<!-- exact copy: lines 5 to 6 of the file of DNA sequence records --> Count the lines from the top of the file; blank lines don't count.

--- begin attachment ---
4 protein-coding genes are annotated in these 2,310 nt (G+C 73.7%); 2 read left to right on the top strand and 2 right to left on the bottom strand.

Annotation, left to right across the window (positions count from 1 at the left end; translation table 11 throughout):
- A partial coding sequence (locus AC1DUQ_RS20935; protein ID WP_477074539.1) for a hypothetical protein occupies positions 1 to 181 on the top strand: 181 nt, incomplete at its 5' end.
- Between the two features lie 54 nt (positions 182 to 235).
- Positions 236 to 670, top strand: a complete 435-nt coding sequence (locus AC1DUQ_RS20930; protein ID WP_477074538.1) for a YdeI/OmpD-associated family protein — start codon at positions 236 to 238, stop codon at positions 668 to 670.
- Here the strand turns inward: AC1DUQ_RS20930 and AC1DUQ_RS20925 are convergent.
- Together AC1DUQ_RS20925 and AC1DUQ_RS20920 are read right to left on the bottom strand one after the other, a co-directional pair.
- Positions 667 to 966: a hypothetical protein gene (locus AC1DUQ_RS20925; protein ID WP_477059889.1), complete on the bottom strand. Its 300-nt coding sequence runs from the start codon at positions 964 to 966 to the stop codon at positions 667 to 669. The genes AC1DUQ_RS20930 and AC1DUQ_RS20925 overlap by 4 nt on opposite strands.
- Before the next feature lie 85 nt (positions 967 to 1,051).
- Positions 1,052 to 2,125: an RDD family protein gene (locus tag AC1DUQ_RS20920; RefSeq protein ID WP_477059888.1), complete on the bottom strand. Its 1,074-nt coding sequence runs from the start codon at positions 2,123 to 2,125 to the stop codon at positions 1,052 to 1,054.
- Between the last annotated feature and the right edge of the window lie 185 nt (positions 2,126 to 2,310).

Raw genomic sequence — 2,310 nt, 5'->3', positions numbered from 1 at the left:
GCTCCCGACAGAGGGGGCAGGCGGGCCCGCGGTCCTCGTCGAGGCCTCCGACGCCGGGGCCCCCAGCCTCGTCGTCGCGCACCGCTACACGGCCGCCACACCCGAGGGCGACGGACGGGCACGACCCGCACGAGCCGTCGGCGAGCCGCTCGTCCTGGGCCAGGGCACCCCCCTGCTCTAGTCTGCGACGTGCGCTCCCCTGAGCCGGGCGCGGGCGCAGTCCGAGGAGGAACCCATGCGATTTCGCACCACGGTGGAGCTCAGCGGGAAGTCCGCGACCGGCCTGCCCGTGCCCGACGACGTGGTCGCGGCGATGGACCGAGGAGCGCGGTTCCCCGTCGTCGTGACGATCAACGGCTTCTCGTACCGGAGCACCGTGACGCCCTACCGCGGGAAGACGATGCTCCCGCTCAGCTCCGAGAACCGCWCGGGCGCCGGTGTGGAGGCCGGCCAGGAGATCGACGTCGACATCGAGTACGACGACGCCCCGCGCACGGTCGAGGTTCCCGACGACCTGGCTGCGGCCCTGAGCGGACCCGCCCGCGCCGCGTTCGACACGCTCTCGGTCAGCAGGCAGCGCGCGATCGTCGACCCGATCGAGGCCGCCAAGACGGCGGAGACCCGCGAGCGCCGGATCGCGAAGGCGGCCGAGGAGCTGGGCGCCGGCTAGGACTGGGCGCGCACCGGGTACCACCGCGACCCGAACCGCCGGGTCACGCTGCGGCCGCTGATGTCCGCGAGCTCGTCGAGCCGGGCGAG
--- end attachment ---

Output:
- Positions 236 to 670, top strand: a complete 435-nt coding sequence (locus AC1DUQ_RS20930; protein ID WP_477074538.1) for a YdeI/OmpD-associated family protein — start codon at positions 236 to 238, stop codon at positions 668 to 670.
- Here the strand turns inward: AC1DUQ_RS20930 and AC1DUQ_RS20925 are convergent.